This test is the first of two tests that are always required when you use component mocks. The screen.queryByTestId searches in the current DOM for a component with a data-testid value of PostContent.

In other words, it checks that we did in fact render the PostContent component.

The responsible use of queryByTestId

Notice that I’ve used queryByTestId. React Testing Library tries to push you away from this function on two accounts: first, it wants you to use getBy in favour of queryBy, and second, as I’ve already mentioned above, it doesn’t want you to search by test ID.

In fact, testing mocks is about the only time I use queryByTestId. I can’t think of a time that I’ve not managed to avoid using TestId variants for non-mocked components. But for mocks, its perfect: because it’s exactly that technical detail that we want to check. The user will never see this component, it’s purely there for our tests.

What we gain is the ability to have a consistent way of building mock objects: <div data-testid="ComponentName" /> is the standard pattern we can use for all mock objects.

getBy* vs queryBy*

getBy variants raise exceptions if they can’t match an element. In my opinion, this is only appropriate when the calls are not part of an expectation.

So if you had:


If you hadn’t rendered <PostContent /> this test would blow up with an exception from getByTestId. The expectation is never run at all!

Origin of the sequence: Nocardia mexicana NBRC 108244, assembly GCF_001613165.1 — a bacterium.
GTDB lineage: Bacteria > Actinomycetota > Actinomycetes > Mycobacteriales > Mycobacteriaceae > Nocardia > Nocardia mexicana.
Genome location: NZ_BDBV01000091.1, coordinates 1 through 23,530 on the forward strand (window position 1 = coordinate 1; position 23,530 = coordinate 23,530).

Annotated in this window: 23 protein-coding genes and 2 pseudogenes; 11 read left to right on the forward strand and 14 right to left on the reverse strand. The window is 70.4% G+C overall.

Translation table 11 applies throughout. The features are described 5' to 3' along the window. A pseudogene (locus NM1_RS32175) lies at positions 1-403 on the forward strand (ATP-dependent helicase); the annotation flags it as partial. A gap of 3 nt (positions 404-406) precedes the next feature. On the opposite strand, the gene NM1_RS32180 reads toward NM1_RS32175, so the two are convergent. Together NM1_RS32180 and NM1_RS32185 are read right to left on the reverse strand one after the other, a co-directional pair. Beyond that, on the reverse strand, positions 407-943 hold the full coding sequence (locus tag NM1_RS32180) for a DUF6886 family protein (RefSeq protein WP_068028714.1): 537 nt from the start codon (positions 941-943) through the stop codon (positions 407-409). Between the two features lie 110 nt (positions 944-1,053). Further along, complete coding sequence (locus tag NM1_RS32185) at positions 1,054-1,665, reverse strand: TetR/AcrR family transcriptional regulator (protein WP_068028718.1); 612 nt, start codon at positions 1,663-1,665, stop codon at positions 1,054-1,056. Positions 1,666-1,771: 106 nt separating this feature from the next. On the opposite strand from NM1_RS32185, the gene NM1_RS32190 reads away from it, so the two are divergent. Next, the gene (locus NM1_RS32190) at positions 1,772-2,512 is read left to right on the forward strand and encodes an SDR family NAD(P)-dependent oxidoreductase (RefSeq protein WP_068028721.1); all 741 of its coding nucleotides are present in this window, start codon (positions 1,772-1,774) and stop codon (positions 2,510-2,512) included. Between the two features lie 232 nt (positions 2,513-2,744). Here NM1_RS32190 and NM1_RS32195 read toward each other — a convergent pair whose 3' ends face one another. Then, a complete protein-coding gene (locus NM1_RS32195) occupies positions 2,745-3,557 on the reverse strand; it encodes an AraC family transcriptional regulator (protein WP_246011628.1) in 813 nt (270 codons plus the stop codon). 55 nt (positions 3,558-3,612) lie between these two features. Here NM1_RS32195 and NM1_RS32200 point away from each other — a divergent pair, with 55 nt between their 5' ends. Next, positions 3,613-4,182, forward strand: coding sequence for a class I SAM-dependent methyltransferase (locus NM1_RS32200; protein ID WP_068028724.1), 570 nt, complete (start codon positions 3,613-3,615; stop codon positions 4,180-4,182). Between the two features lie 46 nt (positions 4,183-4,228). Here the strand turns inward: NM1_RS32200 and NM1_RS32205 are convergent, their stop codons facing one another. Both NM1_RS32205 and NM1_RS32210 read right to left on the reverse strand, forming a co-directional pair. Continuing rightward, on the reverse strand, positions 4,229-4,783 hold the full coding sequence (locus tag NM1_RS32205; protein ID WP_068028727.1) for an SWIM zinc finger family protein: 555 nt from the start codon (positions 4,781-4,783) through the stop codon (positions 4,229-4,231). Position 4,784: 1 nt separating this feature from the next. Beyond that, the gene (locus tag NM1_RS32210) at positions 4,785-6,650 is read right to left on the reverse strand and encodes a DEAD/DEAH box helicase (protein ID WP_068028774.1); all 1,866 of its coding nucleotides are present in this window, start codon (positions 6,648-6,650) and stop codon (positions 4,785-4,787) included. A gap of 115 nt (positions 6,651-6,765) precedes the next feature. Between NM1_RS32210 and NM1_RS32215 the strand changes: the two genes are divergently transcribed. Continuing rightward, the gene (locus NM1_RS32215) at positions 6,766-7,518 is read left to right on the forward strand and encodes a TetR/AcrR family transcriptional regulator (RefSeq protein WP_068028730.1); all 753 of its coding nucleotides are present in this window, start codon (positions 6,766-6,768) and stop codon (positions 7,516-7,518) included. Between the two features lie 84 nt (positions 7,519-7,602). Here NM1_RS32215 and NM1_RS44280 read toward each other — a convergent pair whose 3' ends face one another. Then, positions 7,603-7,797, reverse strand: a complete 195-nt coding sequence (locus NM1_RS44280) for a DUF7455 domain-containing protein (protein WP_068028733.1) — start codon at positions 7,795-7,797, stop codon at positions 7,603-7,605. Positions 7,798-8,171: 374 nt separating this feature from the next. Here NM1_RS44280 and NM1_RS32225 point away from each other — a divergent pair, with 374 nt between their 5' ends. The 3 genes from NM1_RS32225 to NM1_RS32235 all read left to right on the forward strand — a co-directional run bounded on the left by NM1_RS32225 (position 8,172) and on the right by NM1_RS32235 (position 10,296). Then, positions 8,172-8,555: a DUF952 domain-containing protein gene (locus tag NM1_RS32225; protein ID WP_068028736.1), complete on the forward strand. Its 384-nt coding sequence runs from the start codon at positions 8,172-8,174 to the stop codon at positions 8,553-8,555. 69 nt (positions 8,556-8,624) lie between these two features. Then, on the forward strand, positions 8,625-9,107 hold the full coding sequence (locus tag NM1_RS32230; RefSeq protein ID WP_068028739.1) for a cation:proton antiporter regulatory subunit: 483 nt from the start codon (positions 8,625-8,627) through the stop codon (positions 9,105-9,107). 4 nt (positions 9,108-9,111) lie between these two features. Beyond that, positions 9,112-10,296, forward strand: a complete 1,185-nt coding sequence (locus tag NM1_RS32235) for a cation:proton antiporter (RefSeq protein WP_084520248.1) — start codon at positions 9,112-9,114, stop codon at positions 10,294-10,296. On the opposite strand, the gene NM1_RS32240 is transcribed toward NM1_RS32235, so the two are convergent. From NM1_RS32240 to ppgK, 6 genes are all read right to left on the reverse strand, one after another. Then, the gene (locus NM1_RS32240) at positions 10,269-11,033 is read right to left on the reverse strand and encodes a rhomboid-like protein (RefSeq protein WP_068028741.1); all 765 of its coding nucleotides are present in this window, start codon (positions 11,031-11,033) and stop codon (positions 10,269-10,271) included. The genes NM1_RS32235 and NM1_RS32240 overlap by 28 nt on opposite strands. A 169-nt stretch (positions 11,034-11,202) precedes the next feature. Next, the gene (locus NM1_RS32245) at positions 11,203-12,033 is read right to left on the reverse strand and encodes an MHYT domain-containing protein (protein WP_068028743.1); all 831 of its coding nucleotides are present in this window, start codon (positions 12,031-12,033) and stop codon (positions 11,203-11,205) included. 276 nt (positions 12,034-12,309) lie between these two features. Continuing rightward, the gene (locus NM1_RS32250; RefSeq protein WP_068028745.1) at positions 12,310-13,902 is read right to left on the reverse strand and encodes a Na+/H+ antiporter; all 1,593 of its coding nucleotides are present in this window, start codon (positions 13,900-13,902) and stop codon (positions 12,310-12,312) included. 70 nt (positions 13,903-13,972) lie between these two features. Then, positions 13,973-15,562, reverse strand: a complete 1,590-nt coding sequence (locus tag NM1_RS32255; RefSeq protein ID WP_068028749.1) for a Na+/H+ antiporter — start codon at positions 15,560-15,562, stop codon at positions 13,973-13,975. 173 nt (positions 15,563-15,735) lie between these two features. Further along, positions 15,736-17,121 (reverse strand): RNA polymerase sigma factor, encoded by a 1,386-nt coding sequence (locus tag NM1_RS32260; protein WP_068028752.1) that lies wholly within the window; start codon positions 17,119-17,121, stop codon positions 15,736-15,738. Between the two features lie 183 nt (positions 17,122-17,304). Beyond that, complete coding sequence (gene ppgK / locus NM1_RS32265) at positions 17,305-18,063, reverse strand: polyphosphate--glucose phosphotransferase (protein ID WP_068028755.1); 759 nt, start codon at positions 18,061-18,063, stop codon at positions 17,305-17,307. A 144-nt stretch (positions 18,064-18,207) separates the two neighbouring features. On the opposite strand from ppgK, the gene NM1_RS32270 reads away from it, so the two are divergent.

Given the choice between an expectation failing and an exception being raised, I’ll choose the expectation any day, since it’s more meaningful to the test runner.

Unit tests, and in particular when TDD style tests, are very often about the presence of elements. For these tests I find the queryBy much more to my liking.

Verifying that the mock is passed the correct props

The second test we need checks that the right props were passed to PostContent.

it("constructs a PostContent with an id prop created from the url", () => {
  const postId = "my-amazing-post"
  render(<BlogPage url={`${postId}`} />)
    { id: postId },

This uses the standard Jest matchers, toHaveBeenCalledWith to ensure that the PostContent function was called with the parameters we’re expecting.

When React instantiates your component, it’s simply calling the defined function with props as an object as the first parameter, and a ref as the second parameter. The second parameter is usually unimportant.

The JSX statement <PostContent id="my-amazing-post" /> results in the function call PostContent({ id: "my-amazing-post" }).

However, it also includes a phantom second parameter that is never useful to us, so we have to account for that.

Using expect.anything for the second parameter to toHaveBeenCalledWith

The second parameter that React passes to your component is an instance ref. It’s usually unimportant to our tests, so you’ll always want to pass expect.anything() to signify that you aren’t interested in its value.

If you wanted to get rid of the expect.anything() call, you could write your own Jest matcher that passes it for you.

If you’re passing no props, just use toHaveBeenCalled

On rare occasions the component you’ve mocked will take no parameters. You can use toHaveBeenCalled as a simpler version of toHaveBeenCalledWith.

Understanding the basic rules of component mocks

We’ve written two tests and one mock. Here’s the important lessons that we’ve uncovered so far:

  • Your mock should be a spy using jest.fn and have a stub return value of the simplest component you can possibly have, which is <div />
  • You should also set a data-testid attribute so you can directly pinpoint this element in the DOM.
  • The value of this attribute is, by convention, the name of the mocked component. So for the PostContent component, its stubbed value is <div data-testid="PostContent" />.